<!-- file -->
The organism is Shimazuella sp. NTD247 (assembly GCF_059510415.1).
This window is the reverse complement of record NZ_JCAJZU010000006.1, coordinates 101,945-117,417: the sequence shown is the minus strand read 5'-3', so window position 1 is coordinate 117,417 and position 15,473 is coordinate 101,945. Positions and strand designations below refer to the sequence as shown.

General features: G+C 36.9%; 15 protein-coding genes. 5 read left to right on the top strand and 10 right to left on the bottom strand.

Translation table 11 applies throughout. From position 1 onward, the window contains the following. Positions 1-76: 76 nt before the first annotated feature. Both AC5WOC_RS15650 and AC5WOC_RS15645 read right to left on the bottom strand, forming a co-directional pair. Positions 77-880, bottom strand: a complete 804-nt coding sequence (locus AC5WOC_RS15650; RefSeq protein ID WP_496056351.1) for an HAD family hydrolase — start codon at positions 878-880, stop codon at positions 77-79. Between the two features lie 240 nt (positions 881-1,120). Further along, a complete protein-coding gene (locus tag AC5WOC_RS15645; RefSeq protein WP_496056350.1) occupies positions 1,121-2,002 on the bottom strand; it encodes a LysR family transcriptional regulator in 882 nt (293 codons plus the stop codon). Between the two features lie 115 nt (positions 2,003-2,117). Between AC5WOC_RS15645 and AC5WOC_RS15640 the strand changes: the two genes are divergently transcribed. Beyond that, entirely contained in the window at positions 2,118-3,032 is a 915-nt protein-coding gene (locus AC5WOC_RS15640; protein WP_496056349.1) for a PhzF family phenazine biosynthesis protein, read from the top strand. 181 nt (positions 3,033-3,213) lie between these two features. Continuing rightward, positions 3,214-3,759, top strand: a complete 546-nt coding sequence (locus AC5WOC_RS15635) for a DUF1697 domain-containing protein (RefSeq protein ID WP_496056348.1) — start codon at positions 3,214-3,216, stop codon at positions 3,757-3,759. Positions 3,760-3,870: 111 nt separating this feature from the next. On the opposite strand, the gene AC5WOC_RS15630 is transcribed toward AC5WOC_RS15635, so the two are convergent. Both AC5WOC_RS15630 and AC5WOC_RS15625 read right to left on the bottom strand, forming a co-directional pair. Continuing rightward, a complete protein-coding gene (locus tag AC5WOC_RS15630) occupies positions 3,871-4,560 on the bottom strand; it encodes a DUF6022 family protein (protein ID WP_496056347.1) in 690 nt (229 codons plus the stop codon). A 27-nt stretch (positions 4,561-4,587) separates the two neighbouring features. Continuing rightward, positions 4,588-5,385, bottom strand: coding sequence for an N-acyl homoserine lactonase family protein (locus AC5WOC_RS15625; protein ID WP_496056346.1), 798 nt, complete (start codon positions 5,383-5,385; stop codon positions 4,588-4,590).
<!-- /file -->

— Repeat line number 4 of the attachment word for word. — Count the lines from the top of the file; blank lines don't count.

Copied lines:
Translation table 11 applies throughout. From position 1 onward, the window contains the following. Positions 1-76: 76 nt before the first annotated feature. Both AC5WOC_RS15650 and AC5WOC_RS15645 read right to left on the bottom strand, forming a co-directional pair. Positions 77-880, bottom strand: a complete 804-nt coding sequence (locus AC5WOC_RS15650; RefSeq protein ID WP_496056351.1) for an HAD family hydrolase — start codon at positions 878-880, stop codon at positions 77-79. Between the two features lie 240 nt (positions 881-1,120). Further along, a complete protein-coding gene (locus tag AC5WOC_RS15645; RefSeq protein WP_496056350.1) occupies positions 1,121-2,002 on the bottom strand; it encodes a LysR family transcriptional regulator in 882 nt (293 codons plus the stop codon). Between the two features lie 115 nt (positions 2,003-2,117). Between AC5WOC_RS15645 and AC5WOC_RS15640 the strand changes: the two genes are divergently transcribed. Beyond that, entirely contained in the window at positions 2,118-3,032 is a 915-nt protein-coding gene (locus AC5WOC_RS15640; protein WP_496056349.1) for a PhzF family phenazine biosynthesis protein, read from the top strand. 181 nt (positions 3,033-3,213) lie between these two features. Continuing rightward, positions 3,214-3,759, top strand: a complete 546-nt coding sequence (locus AC5WOC_RS15635) for a DUF1697 domain-containing protein (RefSeq protein ID WP_496056348.1) — start codon at positions 3,214-3,216, stop codon at positions 3,757-3,759. Positions 3,760-3,870: 111 nt separating this feature from the next. On the opposite strand, the gene AC5WOC_RS15630 is transcribed toward AC5WOC_RS15635, so the two are convergent. Both AC5WOC_RS15630 and AC5WOC_RS15625 read right to left on the bottom strand, forming a co-directional pair. Continuing rightward, a complete protein-coding gene (locus tag AC5WOC_RS15630) occupies positions 3,871-4,560 on the bottom strand; it encodes a DUF6022 family protein (protein ID WP_496056347.1) in 690 nt (229 codons plus the stop codon). A 27-nt stretch (positions 4,561-4,587) separates the two neighbouring features. Continuing rightward, positions 4,588-5,385, bottom strand: coding sequence for an N-acyl homoserine lactonase family protein (locus AC5WOC_RS15625; protein ID WP_496056346.1), 798 nt, complete (start codon positions 5,383-5,385; stop codon positions 4,588-4,590).